Monday, March 10, 2008

Internet Explorer 8: My Top 10 list

IE8 has a bunch of really nice features. I read a few reviews (here and here) and made my ‘Top 10’ list, read on …

  1. AJAX Back Navigation enables users to navigate back and forth without leaving the AJAX application and could be used navigating a page without performing a traditional full navigation. This allows websites to trigger an update to browser components like the address bar by setting the window.location.hash value, firing an event to alert components in the page and even creating an entry in the travel log.
  2. DOM Storage is a simple-to-use method for storing and retrieving strings of key/value pair data. Data can be stored per tab instance for a session or persisted to the local machine. This allows pages to cache text on the machine which reduces the effect of network latencies by providing faster access to pre-cached data. Several innovative uses are possible. For example, use this in combination with the new network connectivity event to allow a page to cache data if it detects that the computer is offline.
  3. Six connections per host instead of two for broadband scenarios and a scriptable property allow for more improved performance by allowing parallelization of downloads in Internet Explorer 8. In addition, this increases functionality by ensuring a request is not blocked to a host if two connections already exist. Websites can optimize their downloads based on a scriptable property.
  4. WebSlices - WebSlices is a new feature for websites to connect to their users by subscribing to content directly within a webpage. WebSlices behave just like feeds where clients can subscribe to get updates and notify the user of changes. A WebSlice is a portion within a webpage that is treated like a subscribe-able item, just like a feed. To enable a WebSlice on your website, annotate your webpage with class names for the title, description, and other subscribe-able properties.
  5. Offline Events - This is an easy way of detecting connectivity within the confines of JavaScript. With it we can write graceful offline Ajax applications. Firefox 3 and IE 8 appear to be the only browsers to support this feature.
  6. Cross-domain Request (XDR) - XDomainRequest, is the easiest way to make anonymous requests to third-party sites that support XDR and opt in to making their data available across domains.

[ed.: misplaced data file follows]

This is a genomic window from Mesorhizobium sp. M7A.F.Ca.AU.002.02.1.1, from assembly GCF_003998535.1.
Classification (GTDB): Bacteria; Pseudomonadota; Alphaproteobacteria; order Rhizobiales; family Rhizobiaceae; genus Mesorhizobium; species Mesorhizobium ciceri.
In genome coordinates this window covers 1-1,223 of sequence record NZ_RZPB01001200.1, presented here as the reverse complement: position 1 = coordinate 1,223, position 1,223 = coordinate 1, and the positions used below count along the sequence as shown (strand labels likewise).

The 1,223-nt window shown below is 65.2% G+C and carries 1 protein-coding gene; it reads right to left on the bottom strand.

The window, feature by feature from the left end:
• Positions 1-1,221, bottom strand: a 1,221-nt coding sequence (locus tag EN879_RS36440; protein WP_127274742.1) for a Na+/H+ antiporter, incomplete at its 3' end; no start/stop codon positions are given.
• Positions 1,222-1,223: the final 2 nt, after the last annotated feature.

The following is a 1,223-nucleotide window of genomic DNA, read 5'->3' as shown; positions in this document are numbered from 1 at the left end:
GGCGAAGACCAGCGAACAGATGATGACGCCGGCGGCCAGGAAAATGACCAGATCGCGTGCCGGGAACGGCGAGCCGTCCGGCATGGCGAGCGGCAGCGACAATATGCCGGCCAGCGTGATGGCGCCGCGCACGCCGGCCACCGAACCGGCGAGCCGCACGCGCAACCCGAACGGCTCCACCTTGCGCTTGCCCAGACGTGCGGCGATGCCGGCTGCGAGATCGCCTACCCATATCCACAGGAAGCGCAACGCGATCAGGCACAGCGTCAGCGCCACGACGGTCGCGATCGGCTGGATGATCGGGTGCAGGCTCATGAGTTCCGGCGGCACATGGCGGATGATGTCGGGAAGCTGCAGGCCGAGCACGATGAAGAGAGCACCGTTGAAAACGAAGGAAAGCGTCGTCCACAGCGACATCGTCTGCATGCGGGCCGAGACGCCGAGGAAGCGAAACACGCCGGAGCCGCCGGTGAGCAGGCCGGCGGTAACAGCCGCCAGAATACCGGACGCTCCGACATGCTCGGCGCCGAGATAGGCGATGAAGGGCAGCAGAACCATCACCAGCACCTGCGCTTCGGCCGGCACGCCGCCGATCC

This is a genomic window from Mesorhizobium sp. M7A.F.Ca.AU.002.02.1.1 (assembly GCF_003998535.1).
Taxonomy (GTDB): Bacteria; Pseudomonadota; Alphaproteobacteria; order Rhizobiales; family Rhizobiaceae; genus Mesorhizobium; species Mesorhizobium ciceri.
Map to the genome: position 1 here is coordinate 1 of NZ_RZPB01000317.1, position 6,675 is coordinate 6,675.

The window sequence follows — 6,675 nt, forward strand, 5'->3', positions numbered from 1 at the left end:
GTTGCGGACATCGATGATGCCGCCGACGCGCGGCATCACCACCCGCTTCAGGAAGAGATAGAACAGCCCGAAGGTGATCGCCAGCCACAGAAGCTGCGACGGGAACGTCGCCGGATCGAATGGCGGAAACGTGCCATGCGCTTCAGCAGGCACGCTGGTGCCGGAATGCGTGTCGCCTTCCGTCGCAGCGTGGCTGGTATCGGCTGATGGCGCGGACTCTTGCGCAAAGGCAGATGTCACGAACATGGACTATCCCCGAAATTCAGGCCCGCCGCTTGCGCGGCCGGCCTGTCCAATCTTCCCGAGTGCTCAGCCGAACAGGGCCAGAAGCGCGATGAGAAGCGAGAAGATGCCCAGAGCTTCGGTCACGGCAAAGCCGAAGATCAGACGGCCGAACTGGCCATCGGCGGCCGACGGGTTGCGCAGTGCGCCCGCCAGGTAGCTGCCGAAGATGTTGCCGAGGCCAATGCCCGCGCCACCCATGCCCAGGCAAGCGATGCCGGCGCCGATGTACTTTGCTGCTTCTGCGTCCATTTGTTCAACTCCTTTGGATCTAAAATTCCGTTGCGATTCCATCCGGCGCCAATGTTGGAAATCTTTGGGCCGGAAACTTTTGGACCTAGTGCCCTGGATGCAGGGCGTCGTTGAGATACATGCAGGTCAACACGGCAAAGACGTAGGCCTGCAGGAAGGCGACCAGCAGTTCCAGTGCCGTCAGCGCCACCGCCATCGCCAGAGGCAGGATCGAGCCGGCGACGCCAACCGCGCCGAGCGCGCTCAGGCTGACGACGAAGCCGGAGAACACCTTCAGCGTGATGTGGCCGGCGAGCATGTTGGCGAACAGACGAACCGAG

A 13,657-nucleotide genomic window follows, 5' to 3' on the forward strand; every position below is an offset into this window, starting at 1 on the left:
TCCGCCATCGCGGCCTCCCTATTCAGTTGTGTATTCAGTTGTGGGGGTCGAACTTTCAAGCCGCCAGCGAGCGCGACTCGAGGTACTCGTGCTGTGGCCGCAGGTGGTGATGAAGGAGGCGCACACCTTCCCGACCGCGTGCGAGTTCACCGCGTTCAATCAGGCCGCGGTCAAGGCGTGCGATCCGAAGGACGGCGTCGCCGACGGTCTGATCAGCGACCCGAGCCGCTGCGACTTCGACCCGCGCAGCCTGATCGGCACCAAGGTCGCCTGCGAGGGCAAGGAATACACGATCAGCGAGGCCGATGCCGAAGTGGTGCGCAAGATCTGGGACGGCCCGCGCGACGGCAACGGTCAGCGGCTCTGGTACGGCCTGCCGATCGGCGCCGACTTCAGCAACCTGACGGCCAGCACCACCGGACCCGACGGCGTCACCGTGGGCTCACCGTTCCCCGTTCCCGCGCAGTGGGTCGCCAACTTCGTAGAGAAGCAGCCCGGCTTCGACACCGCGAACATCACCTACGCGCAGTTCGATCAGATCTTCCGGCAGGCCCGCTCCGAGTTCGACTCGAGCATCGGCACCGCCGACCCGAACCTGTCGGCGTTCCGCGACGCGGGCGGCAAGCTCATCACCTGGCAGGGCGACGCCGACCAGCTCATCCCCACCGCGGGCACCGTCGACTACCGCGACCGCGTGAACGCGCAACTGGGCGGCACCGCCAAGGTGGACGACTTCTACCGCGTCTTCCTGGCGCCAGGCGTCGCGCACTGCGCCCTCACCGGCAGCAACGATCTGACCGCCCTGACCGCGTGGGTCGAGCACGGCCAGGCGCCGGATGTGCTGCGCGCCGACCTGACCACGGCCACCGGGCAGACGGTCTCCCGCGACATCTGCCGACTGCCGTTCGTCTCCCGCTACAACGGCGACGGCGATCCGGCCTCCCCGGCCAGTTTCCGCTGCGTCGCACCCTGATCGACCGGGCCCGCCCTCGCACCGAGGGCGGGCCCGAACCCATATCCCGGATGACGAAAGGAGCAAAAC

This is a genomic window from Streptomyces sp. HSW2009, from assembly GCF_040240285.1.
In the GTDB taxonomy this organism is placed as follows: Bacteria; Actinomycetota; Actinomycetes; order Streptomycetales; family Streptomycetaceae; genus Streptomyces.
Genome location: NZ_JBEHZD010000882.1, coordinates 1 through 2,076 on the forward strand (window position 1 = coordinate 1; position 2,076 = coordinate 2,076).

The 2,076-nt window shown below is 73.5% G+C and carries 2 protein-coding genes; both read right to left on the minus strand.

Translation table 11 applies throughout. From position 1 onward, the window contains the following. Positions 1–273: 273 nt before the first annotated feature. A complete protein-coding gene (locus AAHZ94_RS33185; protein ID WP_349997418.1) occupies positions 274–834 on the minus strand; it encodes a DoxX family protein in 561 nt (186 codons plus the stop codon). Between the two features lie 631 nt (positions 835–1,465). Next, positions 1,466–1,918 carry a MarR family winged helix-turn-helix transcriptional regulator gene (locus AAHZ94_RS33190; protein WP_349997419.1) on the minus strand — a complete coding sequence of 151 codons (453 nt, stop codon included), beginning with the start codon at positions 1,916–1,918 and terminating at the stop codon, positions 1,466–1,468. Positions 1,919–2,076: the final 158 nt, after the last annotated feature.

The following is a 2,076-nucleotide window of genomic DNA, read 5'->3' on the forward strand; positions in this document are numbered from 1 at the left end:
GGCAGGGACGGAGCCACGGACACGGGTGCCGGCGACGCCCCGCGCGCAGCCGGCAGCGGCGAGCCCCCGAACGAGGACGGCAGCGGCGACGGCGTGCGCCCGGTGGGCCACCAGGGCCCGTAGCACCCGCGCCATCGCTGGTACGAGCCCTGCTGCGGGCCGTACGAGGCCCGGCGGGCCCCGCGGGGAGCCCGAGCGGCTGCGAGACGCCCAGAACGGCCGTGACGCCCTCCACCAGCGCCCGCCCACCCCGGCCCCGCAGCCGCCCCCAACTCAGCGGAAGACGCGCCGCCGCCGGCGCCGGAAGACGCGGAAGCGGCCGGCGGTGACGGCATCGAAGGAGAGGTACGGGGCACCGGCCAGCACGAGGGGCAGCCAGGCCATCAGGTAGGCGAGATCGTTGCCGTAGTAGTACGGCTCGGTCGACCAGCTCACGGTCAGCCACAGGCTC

7. Cross-document Messaging (XDM) APIs allow communication between documents from different domains through IFrames in a way that is easy, secure and standardized.
  8. Facebook Integration: Microsoft capitalized on their partnership with the popular social networking site, Facebook, to allow IE8 users the ability to get status updates from Facebook right from their browser toolbar.
  9. eBay Integration: Like Facebook, this feature also uses IE8's new technology, called "WebSlices", which introduces a new way to get updates from other sites via the browser itself, without having to visit the web site.
  10. Firebug for Internet Explorer - We finally have a heavily-Firebug-inspired tool inside Internet Explorer. To quote Joe Hewitt (creator of Firebug): "I couldn't be happier that Microsoft completely copied Firebug for IE8." I have to agree - a tool like this has been a long time coming and it's greatly appreciated. Only the Internet Explorer team would've ever been the ones to build this tool - there's simply too much information here that's unavailable to typical IE extensions.
  11. Browser mode toggling - At first glance this feature makes the most sense for seeing if your IE 7 page will work ok in IE 8. In actuality, however, this will end up being very useful for developing a standards-compliant page (in IE 8, FF, Safari, Opera) and then toggling to see what the result is like in IE 7. This is so much better than the IE 6 to IE 7 jump where you have to keep your browser in a virtual machine in order for it to run side-by-side (according to Microsoft, at least - even though there were standalone solutions).

Read more at the Microsoft IE8 readiness site.

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Blogger Adam Nofsinger said...

I like some of the features you describe as well, but I have some bones to pick.

First, the IE Developer Tools are NOT Firebug for IE. It is nowhere near as useful or featureful as Firebug. In fact, I think it is missing a lot of functionality that was present in the old IE6/IE7 developer toolbar (you can't even change the CSS dynamically anymore? what?). It does have javascript debugging I am glad to see.

2:45 AM  
Blogger Adam Nofsinger said...

(oops, posted too soon!)

Second, so far your point made in point 11 has not held true for me. I develop nice, standards-compliant pages which look good in FF, Safari, and Opera -- AND in IE7 with just a slight amount of tweaking and conditional comments for IE7. Then I look at these pages in IE8 and there are serious issues. :-(

It is still Beta 1, and they claim it is still a long time coming to release, so I shall be very glad if things work out like you say in point 11. :-)

2:53 AM  
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11:02 AM  

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